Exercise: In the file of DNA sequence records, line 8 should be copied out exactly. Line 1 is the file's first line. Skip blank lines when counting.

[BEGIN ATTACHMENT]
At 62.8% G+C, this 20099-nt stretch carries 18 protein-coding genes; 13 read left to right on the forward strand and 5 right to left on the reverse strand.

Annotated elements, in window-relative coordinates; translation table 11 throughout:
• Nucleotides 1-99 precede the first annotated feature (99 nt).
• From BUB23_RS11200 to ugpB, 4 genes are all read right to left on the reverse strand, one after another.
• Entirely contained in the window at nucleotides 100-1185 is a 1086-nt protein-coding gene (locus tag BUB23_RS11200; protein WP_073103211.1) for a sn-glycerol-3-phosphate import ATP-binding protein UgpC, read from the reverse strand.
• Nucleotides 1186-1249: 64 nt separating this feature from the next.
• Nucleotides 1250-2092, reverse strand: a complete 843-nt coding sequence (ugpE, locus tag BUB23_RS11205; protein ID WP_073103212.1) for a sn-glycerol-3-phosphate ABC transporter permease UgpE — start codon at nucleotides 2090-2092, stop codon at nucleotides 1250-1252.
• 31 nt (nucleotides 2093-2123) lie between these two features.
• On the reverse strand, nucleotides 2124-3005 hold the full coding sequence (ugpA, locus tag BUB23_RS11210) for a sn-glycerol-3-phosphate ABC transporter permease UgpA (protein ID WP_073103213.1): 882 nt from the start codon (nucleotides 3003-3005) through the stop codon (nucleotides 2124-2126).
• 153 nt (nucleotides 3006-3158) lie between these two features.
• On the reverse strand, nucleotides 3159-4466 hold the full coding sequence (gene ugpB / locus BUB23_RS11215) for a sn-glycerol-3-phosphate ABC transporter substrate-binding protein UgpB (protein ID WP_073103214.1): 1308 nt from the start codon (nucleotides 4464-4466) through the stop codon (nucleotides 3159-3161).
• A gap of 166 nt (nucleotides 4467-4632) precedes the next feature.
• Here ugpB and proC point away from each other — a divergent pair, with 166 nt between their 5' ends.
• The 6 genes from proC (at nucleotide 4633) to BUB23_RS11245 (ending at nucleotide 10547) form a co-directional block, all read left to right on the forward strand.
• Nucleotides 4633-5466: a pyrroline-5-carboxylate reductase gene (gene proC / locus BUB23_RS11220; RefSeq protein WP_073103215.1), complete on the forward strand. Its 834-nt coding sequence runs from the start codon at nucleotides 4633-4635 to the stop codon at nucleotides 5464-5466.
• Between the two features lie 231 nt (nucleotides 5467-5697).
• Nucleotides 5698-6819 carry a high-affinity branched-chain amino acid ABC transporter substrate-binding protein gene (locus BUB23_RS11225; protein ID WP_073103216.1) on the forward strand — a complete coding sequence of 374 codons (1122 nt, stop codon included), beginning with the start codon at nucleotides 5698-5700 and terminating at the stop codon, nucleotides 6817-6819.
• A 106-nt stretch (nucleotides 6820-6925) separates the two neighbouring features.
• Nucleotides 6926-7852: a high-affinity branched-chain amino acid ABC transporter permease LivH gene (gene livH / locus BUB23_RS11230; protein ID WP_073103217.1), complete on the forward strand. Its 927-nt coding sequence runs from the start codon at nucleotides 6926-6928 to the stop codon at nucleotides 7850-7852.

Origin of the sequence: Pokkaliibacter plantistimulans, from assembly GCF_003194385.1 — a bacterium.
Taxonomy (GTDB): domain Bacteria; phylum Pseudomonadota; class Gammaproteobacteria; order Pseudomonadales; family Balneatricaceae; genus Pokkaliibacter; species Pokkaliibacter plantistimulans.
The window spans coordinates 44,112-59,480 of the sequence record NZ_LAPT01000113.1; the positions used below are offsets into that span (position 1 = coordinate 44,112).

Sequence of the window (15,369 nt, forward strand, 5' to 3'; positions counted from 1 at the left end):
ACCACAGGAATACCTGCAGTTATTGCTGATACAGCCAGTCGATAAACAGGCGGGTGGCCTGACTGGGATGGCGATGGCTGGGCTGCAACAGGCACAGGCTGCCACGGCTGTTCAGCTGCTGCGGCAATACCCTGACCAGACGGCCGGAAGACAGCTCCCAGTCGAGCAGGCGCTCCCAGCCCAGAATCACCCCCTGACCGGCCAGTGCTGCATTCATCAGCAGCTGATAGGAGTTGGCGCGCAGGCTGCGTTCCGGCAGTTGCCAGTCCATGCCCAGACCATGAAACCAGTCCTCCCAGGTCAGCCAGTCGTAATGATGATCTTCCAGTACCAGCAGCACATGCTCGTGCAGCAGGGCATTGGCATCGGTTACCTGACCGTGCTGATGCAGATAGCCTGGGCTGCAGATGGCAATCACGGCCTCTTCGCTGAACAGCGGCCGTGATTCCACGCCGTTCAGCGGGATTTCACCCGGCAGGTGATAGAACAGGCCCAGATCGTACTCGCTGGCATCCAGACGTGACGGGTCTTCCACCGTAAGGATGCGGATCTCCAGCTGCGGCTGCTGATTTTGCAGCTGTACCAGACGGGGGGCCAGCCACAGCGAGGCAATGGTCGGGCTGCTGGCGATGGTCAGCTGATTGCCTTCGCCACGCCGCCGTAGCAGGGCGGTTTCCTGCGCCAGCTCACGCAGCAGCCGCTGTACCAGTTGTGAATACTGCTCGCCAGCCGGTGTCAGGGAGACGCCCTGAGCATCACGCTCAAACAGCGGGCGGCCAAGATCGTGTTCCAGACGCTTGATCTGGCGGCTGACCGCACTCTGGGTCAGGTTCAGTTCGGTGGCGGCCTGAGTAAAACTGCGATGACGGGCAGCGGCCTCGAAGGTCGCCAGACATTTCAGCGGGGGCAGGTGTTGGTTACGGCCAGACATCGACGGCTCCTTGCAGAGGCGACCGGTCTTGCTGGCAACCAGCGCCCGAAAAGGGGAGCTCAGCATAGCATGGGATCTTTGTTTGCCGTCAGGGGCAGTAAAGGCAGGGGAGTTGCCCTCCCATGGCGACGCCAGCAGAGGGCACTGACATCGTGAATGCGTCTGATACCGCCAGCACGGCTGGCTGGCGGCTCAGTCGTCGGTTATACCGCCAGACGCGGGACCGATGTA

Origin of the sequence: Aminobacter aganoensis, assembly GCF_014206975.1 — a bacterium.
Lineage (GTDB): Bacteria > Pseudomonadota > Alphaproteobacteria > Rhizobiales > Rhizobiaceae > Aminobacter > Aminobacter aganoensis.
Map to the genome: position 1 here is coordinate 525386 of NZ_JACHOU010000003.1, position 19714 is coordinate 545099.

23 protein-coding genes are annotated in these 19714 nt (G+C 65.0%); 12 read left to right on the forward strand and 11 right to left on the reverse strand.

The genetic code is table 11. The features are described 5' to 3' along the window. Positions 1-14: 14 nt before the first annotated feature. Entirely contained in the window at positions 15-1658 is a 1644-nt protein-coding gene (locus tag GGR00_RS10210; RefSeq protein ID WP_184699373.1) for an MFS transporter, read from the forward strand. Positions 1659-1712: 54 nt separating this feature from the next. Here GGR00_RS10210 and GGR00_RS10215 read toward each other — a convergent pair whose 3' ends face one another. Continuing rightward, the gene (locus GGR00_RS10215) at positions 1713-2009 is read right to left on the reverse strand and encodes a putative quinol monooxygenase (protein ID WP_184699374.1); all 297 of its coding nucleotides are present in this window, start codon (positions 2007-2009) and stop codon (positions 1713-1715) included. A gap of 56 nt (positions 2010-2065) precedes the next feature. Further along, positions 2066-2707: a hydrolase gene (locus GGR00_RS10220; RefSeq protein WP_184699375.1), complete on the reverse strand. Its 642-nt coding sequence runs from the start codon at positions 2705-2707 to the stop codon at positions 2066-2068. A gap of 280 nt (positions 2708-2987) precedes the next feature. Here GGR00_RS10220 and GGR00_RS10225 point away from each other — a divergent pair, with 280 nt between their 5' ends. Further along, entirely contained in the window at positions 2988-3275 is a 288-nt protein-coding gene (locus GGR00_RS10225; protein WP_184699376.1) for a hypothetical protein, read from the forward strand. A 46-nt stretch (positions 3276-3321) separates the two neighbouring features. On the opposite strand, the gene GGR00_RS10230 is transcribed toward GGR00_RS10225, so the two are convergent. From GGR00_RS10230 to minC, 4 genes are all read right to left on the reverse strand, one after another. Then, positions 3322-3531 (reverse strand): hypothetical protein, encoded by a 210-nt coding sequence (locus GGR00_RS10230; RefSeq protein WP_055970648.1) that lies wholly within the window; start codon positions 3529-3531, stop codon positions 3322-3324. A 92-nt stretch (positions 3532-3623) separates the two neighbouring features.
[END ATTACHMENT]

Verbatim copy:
• 31 nt (nucleotides 2093-2123) lie between these two features.